The morning rush

The morning rush happens in households all over the country. Trying to get out the door on time with kids in tow can be challenging to say the least! Every household runs differently, and what works for you and your family might not work for someone else’s. Here are a few things I (a non morning person) have found helpful to avoid the morning rush.

Prepare kids the night before

It goes without saying, but getting enough sleep is likely to make kids a lot more cooperative in the mornings. Do your best to keep a regular bedtime where possible.

If your child doesn’t attend day care or kindergarten everyday, it can be useful to remind them the night before that it is happening tomorrow. Hopefully this will help them feel more prepared for the plan to get up, ready and out the door in the morning.

Picking out clothes seems to take a while in our house, and is often the source on conflict (shorts when it’s only 2 degrees out, really??!). To streamline this task, it can be helpful for you or your child, to select the outfit the night before. (Like me, you may not get your child to wear pants during winter, but at least you might get them in a respectable looking jumper!) Preselecting clothes can be especially helpful if a uniform is required; it will avoid the early morning rush to get something specific dried or ironed.

Mum preparation

For me, when the kids hit the hay I want to immediately clock out too, but a little preparation in the evening goes a long way to make my mornings run smoother. If I have the kitchen all cleaned up in the evening, I feel less stressed and overwhelmed when I start my day.

Check your calendar for any important events like appointments, meetings, sports / pool days, or after school activities. Nappy bags, sport or swimming bags, or your work bag can easily be packed the night before to save time in the morning.

Some mums I know are stars at packing lunches the night before. That’s not me though. My kids don’t seem to eat sandwiches that are pre-made too far in advance. I do like to have a number of “pick and pack” snacks ready to go to make the process easier though; small pots of yogurt, veggie sticks, muffins, muesli bars or cut up fruit (that doesn’t brown). There are a tonne of make ahead snack and lunch recipes available online if you wants some inspiration!

Task list

A morning task list is good visual reminder of what needs to be done, and help children get ready. Something they can refer back to themselves can (hopefully) save you having to repeat yourself over and over. It also encourages independence and self-organisation in your child. Here’s our version of a Morning job list.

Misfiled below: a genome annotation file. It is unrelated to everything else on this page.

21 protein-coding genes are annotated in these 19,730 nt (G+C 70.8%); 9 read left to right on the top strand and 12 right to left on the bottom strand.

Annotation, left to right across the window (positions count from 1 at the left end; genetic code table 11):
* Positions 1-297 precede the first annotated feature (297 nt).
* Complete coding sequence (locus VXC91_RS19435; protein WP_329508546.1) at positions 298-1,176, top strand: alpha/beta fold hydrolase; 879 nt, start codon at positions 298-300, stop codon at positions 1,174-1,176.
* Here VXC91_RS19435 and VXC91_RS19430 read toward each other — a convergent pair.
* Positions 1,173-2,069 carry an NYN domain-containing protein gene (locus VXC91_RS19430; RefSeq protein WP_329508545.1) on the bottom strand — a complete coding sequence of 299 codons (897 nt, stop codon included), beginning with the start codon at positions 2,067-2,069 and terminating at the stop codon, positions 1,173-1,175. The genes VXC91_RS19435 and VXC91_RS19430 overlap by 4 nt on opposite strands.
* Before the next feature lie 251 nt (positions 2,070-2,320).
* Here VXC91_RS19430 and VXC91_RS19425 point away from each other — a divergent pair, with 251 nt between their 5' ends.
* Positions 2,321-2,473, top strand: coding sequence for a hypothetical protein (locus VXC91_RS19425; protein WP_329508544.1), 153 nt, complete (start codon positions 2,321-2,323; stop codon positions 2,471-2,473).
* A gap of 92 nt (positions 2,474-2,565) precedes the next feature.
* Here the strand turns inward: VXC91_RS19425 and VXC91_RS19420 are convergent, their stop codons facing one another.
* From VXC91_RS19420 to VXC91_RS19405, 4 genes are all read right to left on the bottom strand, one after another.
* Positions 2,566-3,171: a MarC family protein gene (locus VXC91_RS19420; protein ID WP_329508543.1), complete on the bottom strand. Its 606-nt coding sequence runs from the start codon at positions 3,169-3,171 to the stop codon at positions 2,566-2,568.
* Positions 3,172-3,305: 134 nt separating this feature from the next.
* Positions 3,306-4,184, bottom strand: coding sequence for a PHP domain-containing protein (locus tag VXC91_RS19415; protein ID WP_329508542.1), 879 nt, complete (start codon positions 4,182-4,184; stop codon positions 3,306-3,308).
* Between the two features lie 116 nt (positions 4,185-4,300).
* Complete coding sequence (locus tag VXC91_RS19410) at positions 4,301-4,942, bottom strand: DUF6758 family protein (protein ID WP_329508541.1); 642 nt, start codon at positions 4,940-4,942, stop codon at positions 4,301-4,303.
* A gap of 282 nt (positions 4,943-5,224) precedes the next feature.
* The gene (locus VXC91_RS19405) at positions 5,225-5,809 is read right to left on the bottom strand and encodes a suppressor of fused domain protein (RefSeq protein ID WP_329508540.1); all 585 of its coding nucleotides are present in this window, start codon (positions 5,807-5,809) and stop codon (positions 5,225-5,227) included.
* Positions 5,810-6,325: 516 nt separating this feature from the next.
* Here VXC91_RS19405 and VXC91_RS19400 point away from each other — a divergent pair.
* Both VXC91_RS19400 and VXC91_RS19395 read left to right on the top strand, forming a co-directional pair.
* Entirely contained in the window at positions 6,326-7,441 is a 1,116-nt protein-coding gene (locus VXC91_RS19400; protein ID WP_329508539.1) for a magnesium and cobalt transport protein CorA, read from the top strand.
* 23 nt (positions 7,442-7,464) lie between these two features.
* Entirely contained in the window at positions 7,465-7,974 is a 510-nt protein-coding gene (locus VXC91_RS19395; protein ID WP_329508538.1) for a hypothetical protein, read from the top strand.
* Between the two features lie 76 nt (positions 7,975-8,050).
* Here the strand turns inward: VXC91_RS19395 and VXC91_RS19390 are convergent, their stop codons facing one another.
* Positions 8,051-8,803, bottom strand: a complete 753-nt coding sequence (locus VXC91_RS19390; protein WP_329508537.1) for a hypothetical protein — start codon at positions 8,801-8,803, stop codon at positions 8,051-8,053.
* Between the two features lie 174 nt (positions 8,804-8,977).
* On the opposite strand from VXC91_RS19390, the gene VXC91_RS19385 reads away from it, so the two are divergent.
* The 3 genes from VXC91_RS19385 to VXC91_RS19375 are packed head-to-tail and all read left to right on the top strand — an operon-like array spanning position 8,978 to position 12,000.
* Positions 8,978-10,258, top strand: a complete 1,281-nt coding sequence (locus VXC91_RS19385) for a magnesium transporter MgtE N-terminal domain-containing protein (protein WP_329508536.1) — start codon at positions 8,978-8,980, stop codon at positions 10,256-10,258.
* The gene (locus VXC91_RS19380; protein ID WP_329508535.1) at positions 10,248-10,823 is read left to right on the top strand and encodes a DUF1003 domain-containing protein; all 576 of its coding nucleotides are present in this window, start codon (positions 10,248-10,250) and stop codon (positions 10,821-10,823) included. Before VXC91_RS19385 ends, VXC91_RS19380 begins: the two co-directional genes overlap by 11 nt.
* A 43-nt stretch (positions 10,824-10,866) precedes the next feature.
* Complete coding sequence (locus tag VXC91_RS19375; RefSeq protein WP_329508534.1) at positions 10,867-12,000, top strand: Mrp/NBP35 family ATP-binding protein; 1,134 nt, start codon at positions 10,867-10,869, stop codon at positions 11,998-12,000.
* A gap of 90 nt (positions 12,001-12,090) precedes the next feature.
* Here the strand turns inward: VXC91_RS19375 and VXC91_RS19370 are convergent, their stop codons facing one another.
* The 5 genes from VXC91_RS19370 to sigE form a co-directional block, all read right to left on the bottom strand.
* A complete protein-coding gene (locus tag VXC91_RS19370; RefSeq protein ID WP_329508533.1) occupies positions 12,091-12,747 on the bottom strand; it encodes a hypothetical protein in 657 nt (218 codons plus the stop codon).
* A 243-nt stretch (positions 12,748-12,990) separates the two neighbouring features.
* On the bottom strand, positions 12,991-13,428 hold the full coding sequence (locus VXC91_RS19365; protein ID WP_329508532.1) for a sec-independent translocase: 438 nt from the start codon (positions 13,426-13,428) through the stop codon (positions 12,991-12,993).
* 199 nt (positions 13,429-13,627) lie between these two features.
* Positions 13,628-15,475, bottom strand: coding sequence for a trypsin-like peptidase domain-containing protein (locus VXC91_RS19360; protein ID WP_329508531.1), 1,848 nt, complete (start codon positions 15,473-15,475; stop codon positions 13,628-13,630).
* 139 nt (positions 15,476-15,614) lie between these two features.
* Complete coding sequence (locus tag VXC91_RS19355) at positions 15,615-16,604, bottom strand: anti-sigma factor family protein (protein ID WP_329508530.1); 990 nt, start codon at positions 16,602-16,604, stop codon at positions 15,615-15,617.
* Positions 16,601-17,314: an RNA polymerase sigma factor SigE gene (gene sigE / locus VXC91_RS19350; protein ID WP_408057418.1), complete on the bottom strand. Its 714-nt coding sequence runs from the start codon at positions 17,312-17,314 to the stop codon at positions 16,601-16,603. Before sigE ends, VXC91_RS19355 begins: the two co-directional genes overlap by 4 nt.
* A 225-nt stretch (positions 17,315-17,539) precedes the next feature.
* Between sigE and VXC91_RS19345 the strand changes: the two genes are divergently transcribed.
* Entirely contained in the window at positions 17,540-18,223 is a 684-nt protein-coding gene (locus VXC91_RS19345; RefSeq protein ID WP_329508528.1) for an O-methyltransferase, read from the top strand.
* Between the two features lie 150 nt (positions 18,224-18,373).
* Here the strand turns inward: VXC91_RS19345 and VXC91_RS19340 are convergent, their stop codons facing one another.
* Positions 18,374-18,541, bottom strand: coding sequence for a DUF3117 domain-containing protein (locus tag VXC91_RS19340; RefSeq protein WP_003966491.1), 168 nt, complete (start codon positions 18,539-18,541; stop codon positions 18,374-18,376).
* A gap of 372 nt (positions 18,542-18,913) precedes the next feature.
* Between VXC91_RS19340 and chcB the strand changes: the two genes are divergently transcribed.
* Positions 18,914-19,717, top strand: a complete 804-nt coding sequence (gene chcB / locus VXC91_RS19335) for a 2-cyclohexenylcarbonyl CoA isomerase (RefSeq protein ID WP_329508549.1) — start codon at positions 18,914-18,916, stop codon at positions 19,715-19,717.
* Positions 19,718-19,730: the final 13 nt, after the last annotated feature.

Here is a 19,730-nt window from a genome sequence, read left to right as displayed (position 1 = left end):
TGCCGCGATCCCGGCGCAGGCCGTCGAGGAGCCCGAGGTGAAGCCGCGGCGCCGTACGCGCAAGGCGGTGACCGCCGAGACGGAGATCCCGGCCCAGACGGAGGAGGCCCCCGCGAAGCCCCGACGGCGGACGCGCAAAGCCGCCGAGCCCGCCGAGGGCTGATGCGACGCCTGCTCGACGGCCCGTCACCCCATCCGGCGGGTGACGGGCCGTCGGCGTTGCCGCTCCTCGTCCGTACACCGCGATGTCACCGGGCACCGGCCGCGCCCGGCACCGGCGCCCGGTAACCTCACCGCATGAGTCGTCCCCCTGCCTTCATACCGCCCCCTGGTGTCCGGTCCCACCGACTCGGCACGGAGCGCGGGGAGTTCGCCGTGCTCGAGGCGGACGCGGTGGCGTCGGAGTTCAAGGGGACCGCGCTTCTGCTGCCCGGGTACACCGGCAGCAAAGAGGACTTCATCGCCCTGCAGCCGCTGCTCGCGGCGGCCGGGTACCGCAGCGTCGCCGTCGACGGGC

Breakfast

One of my kids is not a great lover of breakfast; and the lower their blood sugar (and the more they need food) the more indecisive they become. We have a few staples to choose from and don’t vary it too much. Quick options like toast or a smoothie can get things moving. Sometimes we let the kids “put in their order” the night before (limited options) as it feels fun and can skip the long ‘deciding’ phase in the morning.

Limit electronics and TV

Avoid electronics for kids (and parents alike) until the jobs are done. Electronics are a distraction that only make everything take so much longer, and is often a source of conflict. Granted, this is harder to control as kids get older. We are fortunate enough to have a smart TV that allows us to put a passcode on the TV to prevent use. You can also buy “smart plugs” that you can turn on and off with your phone to control device use.

Keep your cool

Nothing will derail the morning faster than a parent losing their cool.

“When little people are overwhelmed by big emotions, it’s our job to share our calm, not join their chaos.”- L.R. Knost.

I have one child in particular who sometimes finds school attendance difficult. When they get worked up, and start resisting all attempts to get ready, I want to (and sometimes do) get frustrated and worked up too. But its more helpful if I remind myself of their anxious feelings, and have an attitude of compassion. I still aim to be ready on time, but also acknowledge with a hug that I understand it is not easy for them. They may need to sit with me for a bit to calm down, or need alone time. I need to make sure there is time and space in our morning for this to occur when needed (which is something I continue to work on).

Its never perfect, but these are just a few of the things I try to do to avoid the morning rush. What tips do you have?

Kelly McCrohan                                                                          Mops Blog Administrator

Leave a Reply

Your email address will not be published. Required fields are marked *